Differentiation syndrome

Differentiation syndrome (DS; originally called “retinoic acid syndrome”) is a potentially fatal complication of treatment of acute promyelocytic leukemia (APL) with all-trans retinoic acid and/or arsenic trioxide, treatment of acute myeloid leukemia (AML) with inhibitors of isocitrate dehydrogenase (IDH; eg, IDH2 inhibitor, enasidenib; IDH1 inhibitor, ivosidenib), and treatment of AML with mutant FLT3 (Fms-related tyrosine kinase 3) with gilteritinib.


The clinical presentation, diagnosis, and treatment of differentiation syndrome will be discussed here.



Clinical manifestations, diagnosis, and treatment of APL and an overview of AML are presented separately. (See “Clinical manifestations, pathologic features, and diagnosis of acute promyelocytic leukemia in adults” and “Initial treatment of acute promyelocytic leukemia in adults” and “Overview of acute myeloid leukemia in adults”.)






DS occurs in roughly one-quarter of patients with acute promyelocytic leukemia (APL) treated with all-trans retinoic acid (ATRA) and/or arsenic trioxide (ATO), up to one-fifth of patients treated with ivosidenib or enasidenib for acute myeloid leukemia (AML), and a small fraction of those treated with gilteritinib. Factors that predict development of DS are not well defined.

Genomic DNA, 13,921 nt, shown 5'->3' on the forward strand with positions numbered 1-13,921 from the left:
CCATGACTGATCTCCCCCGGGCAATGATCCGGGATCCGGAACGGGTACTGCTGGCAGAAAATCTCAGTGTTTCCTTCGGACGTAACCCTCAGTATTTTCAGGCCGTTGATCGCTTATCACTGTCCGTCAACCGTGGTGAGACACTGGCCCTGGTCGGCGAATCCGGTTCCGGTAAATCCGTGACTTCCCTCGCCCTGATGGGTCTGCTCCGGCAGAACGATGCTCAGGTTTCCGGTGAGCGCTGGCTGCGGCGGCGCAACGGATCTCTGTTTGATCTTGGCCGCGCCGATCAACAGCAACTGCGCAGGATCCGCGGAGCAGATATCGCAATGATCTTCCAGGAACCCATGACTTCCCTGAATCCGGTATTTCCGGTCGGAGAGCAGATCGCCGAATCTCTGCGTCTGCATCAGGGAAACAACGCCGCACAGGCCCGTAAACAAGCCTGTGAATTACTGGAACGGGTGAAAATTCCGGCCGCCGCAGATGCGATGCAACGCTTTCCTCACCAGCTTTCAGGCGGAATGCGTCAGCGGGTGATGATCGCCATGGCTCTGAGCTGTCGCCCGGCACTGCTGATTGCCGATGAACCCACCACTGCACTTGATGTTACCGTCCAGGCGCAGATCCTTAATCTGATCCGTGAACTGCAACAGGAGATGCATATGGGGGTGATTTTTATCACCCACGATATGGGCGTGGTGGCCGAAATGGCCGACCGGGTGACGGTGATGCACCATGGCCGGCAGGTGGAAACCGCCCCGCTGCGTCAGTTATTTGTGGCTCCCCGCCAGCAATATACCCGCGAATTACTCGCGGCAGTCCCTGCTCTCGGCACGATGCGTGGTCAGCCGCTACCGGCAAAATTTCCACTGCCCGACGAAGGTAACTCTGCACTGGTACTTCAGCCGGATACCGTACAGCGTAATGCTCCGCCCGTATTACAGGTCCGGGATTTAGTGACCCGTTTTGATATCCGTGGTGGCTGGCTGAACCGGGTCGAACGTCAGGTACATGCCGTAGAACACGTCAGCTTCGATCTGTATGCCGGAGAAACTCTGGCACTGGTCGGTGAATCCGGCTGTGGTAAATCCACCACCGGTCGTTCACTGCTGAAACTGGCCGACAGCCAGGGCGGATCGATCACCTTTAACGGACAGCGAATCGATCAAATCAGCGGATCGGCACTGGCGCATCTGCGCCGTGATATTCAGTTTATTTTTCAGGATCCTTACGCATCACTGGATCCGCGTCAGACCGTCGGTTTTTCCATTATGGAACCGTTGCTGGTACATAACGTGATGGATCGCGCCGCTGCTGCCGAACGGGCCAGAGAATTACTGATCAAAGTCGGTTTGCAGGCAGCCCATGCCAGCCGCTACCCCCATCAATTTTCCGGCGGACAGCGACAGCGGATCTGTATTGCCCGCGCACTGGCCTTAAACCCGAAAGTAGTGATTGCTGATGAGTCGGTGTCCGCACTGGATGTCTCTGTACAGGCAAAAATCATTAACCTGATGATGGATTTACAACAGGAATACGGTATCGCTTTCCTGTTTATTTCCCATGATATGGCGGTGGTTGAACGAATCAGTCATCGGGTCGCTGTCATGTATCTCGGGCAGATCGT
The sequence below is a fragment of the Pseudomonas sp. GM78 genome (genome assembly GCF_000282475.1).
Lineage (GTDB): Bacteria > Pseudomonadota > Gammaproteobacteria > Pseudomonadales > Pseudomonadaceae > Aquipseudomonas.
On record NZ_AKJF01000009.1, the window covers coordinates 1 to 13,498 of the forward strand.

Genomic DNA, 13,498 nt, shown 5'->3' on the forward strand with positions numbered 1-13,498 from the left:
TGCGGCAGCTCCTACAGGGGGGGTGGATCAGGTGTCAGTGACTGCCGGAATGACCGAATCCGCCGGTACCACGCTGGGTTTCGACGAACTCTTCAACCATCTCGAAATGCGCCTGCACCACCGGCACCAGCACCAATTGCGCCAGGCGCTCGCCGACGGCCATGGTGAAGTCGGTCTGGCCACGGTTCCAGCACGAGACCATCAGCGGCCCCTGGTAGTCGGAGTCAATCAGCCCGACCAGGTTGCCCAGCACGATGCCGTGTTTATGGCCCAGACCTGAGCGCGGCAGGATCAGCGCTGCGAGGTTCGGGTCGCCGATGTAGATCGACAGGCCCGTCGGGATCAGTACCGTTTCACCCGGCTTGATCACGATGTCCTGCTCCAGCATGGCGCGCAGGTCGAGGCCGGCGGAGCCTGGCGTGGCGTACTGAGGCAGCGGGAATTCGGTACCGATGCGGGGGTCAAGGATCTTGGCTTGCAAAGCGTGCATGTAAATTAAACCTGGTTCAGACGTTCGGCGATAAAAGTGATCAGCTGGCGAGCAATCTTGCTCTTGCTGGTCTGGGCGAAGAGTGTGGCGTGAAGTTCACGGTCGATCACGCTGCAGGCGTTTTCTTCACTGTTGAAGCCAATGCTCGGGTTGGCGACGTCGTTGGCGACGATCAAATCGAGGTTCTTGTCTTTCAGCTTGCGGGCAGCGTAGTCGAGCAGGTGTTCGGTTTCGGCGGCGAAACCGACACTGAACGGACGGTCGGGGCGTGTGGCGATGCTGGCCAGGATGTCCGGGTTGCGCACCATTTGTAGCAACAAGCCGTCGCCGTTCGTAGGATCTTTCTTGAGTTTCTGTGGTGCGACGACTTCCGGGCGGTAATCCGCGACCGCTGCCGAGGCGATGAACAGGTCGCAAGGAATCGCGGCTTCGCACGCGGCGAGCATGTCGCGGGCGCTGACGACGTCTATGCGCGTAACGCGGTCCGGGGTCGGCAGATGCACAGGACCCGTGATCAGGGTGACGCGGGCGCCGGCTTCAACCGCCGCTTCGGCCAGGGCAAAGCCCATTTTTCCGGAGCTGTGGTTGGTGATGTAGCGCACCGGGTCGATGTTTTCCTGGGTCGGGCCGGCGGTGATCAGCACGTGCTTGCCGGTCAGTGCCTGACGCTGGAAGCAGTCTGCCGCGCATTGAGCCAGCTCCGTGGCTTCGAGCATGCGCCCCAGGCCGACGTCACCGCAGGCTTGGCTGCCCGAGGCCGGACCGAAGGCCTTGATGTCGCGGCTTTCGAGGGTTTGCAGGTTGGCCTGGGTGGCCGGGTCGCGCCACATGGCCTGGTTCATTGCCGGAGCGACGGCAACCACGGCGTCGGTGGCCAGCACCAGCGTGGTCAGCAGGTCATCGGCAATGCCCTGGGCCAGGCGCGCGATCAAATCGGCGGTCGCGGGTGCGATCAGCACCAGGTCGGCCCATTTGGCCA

Acute promyelocytic leukemia – DS is reported in approximately one-quarter of patients who are treated with ATRA for APL, but the incidence has ranged from 2 to 48 percent; the wide range in incidence reflects differences in induction regimens, preventive measures, and different diagnostic criteria . For patients treated with ATO for APL, the incidence of DS ranged from 7 to 31 percent . DS can also occur in patients with relapsed APL who were treated with ATRA and/or ATO . The incidence of DS was similar in both arms of a trial in which patients were randomly assigned to ATRA plus ATO versus ATRA plus chemotherapy . DS has not been reported with ATO treatment of non-APL malignancies or during consolidation or maintenance phase of APL, because the syndrome depends on the presence of leukemic blasts and/or promyelocytes .

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